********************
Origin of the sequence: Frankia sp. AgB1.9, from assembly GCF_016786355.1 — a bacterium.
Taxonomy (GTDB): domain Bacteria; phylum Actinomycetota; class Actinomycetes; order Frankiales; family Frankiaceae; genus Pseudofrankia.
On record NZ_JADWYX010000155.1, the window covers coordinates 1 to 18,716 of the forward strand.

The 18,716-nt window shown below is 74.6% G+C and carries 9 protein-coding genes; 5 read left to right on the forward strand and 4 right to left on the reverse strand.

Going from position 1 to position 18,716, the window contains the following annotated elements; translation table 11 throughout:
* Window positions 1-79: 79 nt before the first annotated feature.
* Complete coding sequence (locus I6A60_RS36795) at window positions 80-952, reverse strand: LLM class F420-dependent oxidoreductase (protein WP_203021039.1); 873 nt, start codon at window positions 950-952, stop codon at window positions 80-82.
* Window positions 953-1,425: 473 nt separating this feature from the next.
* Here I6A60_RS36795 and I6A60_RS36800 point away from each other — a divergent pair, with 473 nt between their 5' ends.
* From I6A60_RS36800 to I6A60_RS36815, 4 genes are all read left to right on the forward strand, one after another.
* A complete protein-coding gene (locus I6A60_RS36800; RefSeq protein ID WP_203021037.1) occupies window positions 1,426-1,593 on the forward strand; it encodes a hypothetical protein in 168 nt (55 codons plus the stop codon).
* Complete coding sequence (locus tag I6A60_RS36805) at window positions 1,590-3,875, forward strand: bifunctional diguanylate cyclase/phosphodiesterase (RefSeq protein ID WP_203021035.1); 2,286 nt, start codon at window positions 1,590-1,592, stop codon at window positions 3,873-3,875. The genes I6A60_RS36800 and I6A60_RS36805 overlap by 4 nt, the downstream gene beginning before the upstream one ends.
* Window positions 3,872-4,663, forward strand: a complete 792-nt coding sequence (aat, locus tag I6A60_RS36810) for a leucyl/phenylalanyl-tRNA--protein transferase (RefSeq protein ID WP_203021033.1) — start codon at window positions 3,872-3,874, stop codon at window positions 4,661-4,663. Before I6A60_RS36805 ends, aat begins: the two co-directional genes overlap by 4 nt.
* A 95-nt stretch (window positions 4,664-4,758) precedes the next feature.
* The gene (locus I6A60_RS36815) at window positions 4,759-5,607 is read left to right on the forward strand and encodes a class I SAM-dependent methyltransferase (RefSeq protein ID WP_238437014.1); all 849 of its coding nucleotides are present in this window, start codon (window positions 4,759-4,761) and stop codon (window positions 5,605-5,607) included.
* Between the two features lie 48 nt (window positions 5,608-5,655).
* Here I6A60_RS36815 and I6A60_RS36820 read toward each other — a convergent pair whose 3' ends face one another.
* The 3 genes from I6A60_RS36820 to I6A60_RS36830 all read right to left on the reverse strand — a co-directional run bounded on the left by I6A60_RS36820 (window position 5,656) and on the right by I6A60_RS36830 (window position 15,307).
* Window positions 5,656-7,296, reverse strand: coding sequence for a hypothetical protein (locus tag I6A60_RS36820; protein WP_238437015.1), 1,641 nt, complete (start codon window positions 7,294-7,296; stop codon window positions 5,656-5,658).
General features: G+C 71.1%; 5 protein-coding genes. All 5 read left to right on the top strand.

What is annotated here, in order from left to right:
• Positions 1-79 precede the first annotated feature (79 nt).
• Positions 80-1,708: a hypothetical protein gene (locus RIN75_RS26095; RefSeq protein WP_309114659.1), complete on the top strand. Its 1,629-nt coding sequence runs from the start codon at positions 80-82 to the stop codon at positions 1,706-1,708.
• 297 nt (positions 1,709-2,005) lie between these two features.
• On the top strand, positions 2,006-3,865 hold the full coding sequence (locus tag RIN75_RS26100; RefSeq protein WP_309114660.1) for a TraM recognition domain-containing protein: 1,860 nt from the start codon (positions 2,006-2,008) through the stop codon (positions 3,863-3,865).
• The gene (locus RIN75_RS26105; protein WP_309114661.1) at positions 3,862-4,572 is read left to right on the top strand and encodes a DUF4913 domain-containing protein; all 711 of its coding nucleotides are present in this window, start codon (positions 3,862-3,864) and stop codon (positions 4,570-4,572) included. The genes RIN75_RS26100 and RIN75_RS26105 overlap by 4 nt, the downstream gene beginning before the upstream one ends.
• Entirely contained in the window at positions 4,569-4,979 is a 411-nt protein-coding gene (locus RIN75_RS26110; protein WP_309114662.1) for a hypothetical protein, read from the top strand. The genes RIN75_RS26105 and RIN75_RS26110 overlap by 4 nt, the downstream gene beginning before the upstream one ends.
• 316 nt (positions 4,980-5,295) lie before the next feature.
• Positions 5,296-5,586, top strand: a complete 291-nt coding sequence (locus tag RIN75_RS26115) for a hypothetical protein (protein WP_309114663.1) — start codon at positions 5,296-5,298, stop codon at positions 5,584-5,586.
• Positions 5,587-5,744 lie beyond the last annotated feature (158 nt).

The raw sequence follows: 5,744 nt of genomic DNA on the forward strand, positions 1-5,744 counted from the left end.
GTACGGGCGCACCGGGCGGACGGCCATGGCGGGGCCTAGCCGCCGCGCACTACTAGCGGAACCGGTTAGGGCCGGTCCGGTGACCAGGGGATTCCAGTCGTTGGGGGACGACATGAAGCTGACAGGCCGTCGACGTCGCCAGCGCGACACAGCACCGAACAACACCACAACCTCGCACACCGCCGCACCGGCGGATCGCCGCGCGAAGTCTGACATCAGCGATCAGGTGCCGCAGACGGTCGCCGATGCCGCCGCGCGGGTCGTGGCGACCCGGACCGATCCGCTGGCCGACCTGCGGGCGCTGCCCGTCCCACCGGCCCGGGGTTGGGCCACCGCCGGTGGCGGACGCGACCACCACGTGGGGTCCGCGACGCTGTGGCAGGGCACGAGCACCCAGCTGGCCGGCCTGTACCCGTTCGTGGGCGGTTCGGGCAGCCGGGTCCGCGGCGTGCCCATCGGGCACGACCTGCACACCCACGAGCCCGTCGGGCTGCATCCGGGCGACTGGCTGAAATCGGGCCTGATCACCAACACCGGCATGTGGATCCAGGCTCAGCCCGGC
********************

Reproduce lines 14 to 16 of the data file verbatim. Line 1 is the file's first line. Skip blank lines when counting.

* A 95-nt stretch (window positions 4,664-4,758) precedes the next feature.
* The gene (locus I6A60_RS36815) at window positions 4,759-5,607 is read left to right on the forward strand and encodes a class I SAM-dependent methyltransferase (RefSeq protein ID WP_238437014.1); all 849 of its coding nucleotides are present in this window, start codon (window positions 4,759-4,761) and stop codon (window positions 5,605-5,607) included.
* Between the two features lie 48 nt (window positions 5,608-5,655).